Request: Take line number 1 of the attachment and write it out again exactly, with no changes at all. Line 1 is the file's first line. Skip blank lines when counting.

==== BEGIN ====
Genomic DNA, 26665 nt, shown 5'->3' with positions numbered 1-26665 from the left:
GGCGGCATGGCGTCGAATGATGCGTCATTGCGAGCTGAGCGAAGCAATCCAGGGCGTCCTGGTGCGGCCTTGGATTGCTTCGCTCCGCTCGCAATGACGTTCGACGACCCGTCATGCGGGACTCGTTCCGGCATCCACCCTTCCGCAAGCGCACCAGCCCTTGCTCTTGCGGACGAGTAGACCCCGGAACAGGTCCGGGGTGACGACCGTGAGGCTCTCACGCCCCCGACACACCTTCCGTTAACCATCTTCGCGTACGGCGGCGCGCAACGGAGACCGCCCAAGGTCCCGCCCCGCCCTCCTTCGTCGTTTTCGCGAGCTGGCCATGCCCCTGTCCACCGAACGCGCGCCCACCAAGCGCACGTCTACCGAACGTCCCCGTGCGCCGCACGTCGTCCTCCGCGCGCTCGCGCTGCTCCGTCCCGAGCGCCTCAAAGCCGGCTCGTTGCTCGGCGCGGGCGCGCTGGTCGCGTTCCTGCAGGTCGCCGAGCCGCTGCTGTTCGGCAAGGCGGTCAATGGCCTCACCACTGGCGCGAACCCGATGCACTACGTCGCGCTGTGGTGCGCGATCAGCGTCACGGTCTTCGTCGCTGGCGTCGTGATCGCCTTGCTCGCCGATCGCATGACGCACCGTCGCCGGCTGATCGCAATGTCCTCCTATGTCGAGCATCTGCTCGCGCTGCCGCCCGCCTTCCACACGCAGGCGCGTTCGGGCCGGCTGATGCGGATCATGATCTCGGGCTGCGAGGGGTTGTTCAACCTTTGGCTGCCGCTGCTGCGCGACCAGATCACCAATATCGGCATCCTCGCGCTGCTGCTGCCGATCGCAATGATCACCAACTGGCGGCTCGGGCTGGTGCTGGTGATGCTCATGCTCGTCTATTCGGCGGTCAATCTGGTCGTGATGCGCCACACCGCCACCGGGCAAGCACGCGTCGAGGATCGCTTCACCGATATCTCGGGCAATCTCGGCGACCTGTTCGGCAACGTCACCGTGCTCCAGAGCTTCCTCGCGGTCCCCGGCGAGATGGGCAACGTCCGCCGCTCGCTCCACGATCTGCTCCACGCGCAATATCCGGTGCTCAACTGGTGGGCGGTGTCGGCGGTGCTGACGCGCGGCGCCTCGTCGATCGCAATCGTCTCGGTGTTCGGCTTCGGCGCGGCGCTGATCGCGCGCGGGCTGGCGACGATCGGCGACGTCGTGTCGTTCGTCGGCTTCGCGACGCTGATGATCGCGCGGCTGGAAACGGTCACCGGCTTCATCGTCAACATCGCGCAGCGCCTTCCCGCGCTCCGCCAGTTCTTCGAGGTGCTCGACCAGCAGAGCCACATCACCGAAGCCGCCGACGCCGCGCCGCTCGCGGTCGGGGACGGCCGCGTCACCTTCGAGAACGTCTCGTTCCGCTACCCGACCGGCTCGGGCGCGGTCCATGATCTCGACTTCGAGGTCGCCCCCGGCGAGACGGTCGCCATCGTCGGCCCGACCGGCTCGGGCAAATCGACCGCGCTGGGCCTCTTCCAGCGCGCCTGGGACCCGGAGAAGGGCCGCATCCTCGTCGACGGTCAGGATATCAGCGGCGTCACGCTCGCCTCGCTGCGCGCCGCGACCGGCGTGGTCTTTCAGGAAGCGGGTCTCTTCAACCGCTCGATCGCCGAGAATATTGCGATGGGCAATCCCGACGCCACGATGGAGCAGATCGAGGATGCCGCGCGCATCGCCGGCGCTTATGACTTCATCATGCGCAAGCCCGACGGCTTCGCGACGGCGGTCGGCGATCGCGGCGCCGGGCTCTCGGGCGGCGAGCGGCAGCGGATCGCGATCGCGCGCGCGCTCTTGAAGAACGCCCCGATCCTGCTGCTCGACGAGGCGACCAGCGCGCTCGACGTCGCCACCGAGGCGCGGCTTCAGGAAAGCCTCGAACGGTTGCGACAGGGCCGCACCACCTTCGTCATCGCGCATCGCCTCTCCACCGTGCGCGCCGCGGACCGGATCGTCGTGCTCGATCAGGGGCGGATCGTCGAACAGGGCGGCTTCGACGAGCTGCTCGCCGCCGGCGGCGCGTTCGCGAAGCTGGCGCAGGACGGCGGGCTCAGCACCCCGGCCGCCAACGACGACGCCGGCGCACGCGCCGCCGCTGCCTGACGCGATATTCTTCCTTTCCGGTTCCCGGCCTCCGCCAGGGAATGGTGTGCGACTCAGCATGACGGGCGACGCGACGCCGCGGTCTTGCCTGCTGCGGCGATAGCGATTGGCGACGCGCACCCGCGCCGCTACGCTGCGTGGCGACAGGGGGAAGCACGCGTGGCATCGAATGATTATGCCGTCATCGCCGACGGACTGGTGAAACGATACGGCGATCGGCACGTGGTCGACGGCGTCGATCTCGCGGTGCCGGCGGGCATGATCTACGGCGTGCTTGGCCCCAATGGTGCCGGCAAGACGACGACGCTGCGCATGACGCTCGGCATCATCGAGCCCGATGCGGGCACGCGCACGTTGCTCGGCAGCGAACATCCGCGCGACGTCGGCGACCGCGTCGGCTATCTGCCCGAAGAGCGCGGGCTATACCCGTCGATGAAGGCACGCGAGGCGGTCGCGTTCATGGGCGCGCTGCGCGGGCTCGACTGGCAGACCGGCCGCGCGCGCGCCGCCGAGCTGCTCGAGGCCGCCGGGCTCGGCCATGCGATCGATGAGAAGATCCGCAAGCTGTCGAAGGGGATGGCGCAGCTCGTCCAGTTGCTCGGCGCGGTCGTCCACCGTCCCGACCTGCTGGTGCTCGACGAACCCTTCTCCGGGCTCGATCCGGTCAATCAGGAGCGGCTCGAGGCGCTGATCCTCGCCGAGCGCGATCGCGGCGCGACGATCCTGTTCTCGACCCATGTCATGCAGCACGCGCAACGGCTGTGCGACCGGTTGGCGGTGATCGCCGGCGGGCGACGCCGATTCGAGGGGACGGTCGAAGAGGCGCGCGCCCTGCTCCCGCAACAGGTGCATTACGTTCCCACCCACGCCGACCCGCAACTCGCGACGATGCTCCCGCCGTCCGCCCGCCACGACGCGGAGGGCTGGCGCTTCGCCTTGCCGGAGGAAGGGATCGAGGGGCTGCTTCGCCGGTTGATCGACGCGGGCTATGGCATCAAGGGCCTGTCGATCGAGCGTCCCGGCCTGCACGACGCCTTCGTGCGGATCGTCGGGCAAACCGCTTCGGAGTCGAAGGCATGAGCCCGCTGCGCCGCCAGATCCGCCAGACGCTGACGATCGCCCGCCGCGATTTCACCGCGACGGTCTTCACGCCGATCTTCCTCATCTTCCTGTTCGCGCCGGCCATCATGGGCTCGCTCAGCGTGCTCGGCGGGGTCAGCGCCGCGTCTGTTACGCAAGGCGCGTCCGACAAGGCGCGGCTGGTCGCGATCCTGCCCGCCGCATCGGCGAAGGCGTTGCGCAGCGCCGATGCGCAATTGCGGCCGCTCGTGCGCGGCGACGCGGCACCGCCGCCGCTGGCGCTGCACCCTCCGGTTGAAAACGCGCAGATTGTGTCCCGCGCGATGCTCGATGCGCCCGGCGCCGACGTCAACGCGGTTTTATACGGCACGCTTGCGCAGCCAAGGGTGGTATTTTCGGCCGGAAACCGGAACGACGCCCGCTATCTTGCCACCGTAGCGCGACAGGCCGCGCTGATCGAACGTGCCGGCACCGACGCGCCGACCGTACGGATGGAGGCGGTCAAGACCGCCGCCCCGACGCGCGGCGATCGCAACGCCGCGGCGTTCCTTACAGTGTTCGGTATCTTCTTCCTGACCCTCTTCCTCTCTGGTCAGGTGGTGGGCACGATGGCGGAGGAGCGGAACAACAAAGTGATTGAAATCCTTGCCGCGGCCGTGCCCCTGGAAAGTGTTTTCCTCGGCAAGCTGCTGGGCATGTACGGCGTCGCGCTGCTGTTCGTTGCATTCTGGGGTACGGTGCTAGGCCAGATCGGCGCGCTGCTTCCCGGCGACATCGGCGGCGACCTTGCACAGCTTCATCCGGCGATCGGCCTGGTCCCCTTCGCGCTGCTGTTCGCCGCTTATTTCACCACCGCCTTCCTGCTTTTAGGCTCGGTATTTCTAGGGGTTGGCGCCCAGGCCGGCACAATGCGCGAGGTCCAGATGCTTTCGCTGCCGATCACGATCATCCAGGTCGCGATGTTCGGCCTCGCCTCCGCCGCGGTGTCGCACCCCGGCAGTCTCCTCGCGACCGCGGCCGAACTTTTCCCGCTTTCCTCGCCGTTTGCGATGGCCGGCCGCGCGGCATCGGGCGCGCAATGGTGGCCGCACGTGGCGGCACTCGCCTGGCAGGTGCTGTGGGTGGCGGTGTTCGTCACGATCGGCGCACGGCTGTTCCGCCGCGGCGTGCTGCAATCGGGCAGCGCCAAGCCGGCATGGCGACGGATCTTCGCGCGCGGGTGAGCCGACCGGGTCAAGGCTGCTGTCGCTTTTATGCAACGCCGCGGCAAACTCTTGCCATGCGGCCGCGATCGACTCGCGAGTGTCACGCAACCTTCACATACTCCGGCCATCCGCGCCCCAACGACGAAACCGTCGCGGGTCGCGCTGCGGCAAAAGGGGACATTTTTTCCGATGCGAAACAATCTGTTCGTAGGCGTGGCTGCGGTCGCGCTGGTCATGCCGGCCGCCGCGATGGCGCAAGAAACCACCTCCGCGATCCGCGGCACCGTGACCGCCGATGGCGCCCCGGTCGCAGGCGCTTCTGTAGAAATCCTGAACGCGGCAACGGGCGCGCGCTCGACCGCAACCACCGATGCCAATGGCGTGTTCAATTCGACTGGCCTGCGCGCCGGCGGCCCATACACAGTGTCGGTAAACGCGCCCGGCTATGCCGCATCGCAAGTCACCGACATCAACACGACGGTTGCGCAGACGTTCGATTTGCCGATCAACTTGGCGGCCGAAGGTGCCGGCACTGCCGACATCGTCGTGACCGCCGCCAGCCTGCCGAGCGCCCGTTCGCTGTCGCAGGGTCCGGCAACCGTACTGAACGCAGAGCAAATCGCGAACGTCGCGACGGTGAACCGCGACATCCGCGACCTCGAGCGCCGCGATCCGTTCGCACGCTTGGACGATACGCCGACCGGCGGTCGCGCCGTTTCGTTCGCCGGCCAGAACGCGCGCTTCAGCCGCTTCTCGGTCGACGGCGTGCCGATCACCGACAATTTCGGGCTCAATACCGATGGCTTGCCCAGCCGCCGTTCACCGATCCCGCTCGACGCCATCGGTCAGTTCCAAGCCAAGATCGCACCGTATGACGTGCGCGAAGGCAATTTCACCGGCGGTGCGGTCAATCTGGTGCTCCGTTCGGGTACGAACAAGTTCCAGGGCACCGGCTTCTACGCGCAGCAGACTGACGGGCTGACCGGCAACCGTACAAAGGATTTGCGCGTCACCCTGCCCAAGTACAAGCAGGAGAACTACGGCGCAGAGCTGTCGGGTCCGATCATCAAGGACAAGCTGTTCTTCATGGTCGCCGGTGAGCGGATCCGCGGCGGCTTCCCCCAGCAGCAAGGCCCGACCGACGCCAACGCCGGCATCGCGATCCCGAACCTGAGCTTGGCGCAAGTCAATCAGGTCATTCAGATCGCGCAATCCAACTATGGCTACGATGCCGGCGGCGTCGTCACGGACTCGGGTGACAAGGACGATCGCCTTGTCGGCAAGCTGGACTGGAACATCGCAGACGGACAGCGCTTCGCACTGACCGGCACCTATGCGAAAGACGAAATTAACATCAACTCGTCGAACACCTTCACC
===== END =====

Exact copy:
Genomic DNA, 26665 nt, shown 5'->3' with positions numbered 1-26665 from the left: